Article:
I will say, first and foremost, that God undoubtedly has people in all areas of society, in all professions and walks of life. There are Christian politicians, and we should be thankful for what restraining influence they are able to exert over the course of evil in high places, and the way that they serve God’s people in their activities. A prominent example of such people are those US senators who advocate on behalf of the persecuted Church. Thank God for them, and may He preserve them. But, is this the best position from which they can serve God and protect His interests? I would suggest that it isn’t.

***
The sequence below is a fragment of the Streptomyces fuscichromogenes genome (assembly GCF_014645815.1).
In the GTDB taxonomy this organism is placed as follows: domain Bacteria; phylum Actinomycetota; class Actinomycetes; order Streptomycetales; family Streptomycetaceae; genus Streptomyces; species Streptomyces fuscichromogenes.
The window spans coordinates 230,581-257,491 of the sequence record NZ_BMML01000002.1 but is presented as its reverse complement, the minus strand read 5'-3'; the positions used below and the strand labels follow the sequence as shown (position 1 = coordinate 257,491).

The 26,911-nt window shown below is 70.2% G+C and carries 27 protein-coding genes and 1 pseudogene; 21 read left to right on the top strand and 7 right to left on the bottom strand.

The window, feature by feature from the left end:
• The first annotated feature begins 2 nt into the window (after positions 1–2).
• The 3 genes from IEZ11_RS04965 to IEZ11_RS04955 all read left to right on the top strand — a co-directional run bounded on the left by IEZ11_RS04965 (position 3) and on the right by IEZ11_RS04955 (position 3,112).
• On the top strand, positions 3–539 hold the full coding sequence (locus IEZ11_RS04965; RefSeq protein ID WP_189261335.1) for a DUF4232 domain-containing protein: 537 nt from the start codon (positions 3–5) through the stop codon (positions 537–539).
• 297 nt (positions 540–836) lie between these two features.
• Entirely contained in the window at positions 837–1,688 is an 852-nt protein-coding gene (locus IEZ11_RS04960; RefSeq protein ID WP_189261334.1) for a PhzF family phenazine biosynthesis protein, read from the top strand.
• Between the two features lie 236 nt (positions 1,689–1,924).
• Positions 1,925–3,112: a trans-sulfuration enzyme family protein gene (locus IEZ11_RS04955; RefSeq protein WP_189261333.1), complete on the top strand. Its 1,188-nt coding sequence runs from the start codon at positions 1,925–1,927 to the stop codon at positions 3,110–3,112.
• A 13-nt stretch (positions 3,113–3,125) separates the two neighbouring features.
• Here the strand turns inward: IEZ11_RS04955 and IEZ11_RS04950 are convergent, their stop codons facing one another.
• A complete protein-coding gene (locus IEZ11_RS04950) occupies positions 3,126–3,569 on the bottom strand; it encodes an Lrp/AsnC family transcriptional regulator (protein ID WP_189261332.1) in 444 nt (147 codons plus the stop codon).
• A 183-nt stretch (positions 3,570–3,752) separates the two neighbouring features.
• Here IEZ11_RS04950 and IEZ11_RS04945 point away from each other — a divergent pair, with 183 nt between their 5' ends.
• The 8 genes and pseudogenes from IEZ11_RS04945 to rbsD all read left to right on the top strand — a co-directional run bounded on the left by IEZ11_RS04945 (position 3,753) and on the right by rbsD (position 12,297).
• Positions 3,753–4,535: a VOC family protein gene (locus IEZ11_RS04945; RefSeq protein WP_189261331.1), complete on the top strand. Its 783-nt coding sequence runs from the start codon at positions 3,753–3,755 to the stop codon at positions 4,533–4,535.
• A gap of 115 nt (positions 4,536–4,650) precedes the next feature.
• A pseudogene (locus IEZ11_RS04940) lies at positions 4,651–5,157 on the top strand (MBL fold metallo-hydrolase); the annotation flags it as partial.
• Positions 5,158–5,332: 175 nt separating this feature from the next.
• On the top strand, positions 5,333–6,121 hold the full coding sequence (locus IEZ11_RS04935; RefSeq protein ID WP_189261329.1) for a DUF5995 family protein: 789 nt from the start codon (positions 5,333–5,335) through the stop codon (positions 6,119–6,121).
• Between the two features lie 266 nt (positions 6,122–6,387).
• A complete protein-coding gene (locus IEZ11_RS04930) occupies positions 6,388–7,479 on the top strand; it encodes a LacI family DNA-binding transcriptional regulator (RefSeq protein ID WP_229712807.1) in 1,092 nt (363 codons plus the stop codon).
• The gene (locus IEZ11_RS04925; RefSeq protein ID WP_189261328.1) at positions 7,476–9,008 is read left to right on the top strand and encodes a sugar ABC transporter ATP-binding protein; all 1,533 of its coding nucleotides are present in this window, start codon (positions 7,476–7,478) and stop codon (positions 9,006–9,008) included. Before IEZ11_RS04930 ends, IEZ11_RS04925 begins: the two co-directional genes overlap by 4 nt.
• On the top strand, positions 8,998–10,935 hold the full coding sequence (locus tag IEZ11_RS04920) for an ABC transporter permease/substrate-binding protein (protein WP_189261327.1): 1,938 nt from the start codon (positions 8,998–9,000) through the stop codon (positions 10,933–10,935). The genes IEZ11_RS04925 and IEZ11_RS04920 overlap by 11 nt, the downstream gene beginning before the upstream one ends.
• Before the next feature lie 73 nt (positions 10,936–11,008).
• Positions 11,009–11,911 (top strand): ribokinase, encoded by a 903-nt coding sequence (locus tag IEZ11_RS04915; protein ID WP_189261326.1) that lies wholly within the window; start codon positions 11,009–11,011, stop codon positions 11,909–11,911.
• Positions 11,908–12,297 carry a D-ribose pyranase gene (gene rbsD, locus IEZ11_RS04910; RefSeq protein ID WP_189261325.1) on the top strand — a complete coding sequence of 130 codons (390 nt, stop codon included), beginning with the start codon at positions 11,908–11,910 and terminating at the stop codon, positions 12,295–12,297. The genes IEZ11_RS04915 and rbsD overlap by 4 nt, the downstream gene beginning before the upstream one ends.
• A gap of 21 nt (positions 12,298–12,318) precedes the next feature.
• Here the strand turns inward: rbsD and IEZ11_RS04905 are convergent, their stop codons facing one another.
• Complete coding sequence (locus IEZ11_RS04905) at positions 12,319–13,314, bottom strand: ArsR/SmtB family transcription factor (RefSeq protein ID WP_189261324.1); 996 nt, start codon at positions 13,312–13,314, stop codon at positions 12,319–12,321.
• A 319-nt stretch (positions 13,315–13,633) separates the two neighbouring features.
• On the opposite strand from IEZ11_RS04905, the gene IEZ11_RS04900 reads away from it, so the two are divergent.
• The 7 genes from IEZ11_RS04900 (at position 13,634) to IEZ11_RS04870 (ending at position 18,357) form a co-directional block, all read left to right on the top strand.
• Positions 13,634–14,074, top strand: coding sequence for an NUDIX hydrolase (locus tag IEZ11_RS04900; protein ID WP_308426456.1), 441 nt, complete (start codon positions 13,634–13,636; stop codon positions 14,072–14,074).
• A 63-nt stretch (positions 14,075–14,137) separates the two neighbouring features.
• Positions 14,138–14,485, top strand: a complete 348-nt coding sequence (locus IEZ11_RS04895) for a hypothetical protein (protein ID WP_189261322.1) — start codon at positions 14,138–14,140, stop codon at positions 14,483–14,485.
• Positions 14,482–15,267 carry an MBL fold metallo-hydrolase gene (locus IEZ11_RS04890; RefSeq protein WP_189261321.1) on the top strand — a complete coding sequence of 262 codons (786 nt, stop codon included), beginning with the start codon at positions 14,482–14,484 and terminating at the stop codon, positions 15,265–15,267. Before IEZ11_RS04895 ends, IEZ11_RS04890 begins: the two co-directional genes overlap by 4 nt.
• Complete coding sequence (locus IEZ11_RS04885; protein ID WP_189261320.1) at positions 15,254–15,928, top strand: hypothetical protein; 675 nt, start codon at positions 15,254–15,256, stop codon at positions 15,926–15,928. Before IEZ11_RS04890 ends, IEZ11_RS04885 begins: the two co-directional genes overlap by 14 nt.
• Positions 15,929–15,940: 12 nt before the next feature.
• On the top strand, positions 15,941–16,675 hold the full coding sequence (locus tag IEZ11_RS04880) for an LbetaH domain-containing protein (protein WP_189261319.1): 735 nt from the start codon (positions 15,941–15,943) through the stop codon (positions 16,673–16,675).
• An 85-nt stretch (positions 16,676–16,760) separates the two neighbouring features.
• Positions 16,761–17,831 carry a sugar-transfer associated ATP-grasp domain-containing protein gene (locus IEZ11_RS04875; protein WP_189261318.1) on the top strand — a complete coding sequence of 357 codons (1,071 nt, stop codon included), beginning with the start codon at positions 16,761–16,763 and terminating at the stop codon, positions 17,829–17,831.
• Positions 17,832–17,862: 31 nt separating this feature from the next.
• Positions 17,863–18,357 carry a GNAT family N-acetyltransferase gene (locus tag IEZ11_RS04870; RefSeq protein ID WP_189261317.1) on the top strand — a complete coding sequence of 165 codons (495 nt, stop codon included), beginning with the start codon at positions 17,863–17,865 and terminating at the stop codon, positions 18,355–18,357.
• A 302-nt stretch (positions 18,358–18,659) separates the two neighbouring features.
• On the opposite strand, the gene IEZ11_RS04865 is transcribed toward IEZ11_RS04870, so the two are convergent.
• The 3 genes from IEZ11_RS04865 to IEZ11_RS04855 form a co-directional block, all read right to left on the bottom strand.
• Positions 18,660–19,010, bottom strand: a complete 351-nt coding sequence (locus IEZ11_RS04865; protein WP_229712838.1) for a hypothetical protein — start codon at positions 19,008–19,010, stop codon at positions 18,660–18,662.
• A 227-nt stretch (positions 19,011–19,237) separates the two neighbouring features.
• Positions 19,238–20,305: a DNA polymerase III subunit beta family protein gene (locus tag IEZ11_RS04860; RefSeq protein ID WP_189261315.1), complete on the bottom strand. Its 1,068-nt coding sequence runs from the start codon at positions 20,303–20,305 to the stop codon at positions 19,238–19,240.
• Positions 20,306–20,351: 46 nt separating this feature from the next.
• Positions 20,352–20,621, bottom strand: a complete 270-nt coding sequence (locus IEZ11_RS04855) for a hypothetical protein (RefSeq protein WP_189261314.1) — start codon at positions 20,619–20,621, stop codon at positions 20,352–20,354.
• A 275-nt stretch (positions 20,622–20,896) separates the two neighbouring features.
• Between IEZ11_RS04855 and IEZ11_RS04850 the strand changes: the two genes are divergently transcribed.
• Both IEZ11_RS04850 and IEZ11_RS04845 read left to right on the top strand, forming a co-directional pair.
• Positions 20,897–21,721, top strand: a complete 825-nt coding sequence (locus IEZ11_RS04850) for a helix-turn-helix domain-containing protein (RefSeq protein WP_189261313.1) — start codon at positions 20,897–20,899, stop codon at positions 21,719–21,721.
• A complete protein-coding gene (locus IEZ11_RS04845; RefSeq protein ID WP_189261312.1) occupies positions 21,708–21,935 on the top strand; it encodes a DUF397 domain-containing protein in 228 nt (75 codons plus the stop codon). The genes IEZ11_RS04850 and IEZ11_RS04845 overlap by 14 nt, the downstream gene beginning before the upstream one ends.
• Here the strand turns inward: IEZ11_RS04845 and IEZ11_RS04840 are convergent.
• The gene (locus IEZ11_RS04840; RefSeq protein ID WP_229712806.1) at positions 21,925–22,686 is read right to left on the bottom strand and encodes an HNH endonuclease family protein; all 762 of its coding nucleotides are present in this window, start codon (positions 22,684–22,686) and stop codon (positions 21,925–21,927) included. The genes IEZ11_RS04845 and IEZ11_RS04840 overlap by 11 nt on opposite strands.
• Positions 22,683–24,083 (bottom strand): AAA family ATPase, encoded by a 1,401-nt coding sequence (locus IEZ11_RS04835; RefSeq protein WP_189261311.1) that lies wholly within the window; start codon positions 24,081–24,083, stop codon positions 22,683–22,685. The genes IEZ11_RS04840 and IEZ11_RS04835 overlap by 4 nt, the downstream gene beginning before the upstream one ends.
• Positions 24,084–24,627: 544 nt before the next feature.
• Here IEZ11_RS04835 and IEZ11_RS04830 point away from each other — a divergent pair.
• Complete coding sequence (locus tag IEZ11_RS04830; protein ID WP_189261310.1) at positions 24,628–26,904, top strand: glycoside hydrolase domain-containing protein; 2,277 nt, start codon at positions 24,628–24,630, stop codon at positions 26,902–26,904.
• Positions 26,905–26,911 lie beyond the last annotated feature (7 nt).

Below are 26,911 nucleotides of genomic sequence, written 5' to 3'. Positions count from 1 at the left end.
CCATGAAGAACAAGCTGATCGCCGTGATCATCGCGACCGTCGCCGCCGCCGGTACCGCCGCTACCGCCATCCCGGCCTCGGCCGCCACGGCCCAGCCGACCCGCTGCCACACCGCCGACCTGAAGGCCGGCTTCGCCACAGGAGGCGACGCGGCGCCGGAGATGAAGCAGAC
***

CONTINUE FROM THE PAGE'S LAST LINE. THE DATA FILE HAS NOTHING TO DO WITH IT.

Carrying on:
At various times and in various places, we see examples of how Christians are being harmed by the assumption of temporal power in Christendom. A notable example of the anti-scriptural and ungodly lust for temporal power has always stood before us in the form of the Roman Catholic Church. This is the error taken to extremes, and the results, detrimental in so many ways, can be clearly seen. In past Nazi Germany and present communist China, members of the Roman Catholic Church and its clergy are being persecuted for their refusal relinquish the belief that the pope is the ultimate authority, not the government. One can, of course, be sympathetic with these sincere – if misguided – persons, who defended and continue defend what they hold to be sacred, at the cost of their freedom and in some cases, their lives. This tenacity has cost these people a great deal, but for what? They aren’t defending the sovereignty of the Christ, but rather that of a temporal religious ruler – a thing never contemplated in scripture, and which goes against it in fact. The pope, if he believes the word of God, should encourage those over whom he claims pastoral care to submit to the authorities in all things, as far as conscience allows. But, the conscience of the Roman Catholic is burdened by man-made rules, laws and superstitions which drive him out of the sphere of safety in subjection to the authorities when this isn’t required of him. Having said that, it is important to acknowledge that Christians in China who attend house-churches are facing similar persecution, but this, I believe, is persecution for righteousness sake, not for the sake of a mere earthly religion. Likewise, many believers were persecuted in Nazi Germany because they resisted the authorities – quite rightly, because they weren’t willing to collude with evil and and condone murder. Eschewing temporal power does not, of course, guarantee freedom from persecution for the believer, but it goes a long way to safeguarding that peace, as we walk within the boundaries of scripture and – as far as conscience permits – the law of the land.